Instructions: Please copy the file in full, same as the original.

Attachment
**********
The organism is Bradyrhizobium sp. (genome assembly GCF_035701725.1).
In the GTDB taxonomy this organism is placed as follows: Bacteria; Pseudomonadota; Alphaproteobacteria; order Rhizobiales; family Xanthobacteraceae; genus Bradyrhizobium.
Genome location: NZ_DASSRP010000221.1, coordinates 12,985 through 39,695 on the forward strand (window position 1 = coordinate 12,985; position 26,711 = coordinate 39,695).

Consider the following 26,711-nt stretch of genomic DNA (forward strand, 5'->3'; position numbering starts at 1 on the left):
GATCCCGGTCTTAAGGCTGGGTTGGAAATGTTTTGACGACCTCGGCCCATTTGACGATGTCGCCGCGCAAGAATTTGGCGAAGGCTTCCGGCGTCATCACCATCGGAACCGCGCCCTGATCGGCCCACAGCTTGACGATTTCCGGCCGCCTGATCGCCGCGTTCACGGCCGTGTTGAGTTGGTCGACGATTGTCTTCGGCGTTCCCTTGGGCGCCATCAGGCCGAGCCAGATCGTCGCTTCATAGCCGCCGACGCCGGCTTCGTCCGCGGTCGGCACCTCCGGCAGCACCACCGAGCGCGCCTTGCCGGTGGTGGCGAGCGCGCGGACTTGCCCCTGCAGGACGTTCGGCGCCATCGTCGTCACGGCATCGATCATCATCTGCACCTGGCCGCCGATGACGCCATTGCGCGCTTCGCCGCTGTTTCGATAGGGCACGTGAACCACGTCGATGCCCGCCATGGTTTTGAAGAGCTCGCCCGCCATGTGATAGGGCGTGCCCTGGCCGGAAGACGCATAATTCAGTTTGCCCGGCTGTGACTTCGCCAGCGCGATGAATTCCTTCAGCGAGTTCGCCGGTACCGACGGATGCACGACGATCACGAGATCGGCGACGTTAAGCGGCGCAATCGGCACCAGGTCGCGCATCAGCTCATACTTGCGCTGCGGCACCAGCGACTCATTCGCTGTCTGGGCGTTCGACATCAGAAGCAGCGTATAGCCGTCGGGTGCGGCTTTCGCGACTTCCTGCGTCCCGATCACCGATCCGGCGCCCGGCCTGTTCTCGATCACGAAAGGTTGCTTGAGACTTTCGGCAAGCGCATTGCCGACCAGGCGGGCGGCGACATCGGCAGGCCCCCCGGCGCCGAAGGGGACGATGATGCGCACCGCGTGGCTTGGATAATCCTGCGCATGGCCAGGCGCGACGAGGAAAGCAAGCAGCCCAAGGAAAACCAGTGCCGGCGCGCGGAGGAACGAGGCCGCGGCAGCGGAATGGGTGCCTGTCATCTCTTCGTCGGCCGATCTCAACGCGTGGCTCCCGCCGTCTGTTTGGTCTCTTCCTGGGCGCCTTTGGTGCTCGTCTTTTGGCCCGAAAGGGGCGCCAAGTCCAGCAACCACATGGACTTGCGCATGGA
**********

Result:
The organism is Bradyrhizobium sp. (genome assembly GCF_035701725.1).
In the GTDB taxonomy this organism is placed as follows: Bacteria; Pseudomonadota; Alphaproteobacteria; order Rhizobiales; family Xanthobacteraceae; genus Bradyrhizobium.
Genome location: NZ_DASSRP010000221.1, coordinates 12,985 through 39,695 on the forward strand (window position 1 = coordinate 12,985; position 26,711 = coordinate 39,695).

Consider the following 26,711-nt stretch of genomic DNA (forward strand, 5'->3'; position numbering starts at 1 on the left):
GATCCCGGTCTTAAGGCTGGGTTGGAAATGTTTTGACGACCTCGGCCCATTTGACGATGTCGCCGCGCAAGAATTTGGCGAAGGCTTCCGGCGTCATCACCATCGGAACCGCGCCCTGATCGGCCCACAGCTTGACGATTTCCGGCCGCCTGATCGCCGCGTTCACGGCCGTGTTGAGTTGGTCGACGATTGTCTTCGGCGTTCCCTTGGGCGCCATCAGGCCGAGCCAGATCGTCGCTTCATAGCCGCCGACGCCGGCTTCGTCCGCGGTCGGCACCTCCGGCAGCACCACCGAGCGCGCCTTGCCGGTGGTGGCGAGCGCGCGGACTTGCCCCTGCAGGACGTTCGGCGCCATCGTCGTCACGGCATCGATCATCATCTGCACCTGGCCGCCGATGACGCCATTGCGCGCTTCGCCGCTGTTTCGATAGGGCACGTGAACCACGTCGATGCCCGCCATGGTTTTGAAGAGCTCGCCCGCCATGTGATAGGGCGTGCCCTGGCCGGAAGACGCATAATTCAGTTTGCCCGGCTGTGACTTCGCCAGCGCGATGAATTCCTTCAGCGAGTTCGCCGGTACCGACGGATGCACGACGATCACGAGATCGGCGACGTTAAGCGGCGCAATCGGCACCAGGTCGCGCATCAGCTCATACTTGCGCTGCGGCACCAGCGACTCATTCGCTGTCTGGGCGTTCGACATCAGAAGCAGCGTATAGCCGTCGGGTGCGGCTTTCGCGACTTCCTGCGTCCCGATCACCGATCCGGCGCCCGGCCTGTTCTCGATCACGAAAGGTTGCTTGAGACTTTCGGCAAGCGCATTGCCGACCAGGCGGGCGGCGACATCGGCAGGCCCCCCGGCGCCGAAGGGGACGATGATGCGCACCGCGTGGCTTGGATAATCCTGCGCATGGCCAGGCGCGACGAGGAAAGCAAGCAGCCCAAGGAAAACCAGTGCCGGCGCGCGGAGGAACGAGGCCGCGGCAGCGGAATGGGTGCCTGTCATCTCTTCGTCGGCCGATCTCAACGCGTGGCTCCCGCCGTCTGTTTGGTCTCTTCCTGGGCGCCTTTGGTGCTCGTCTTTTGGCCCGAAAGGGGCGCCAAGTCCAGCAACCACATGGACTTGCGCATGGA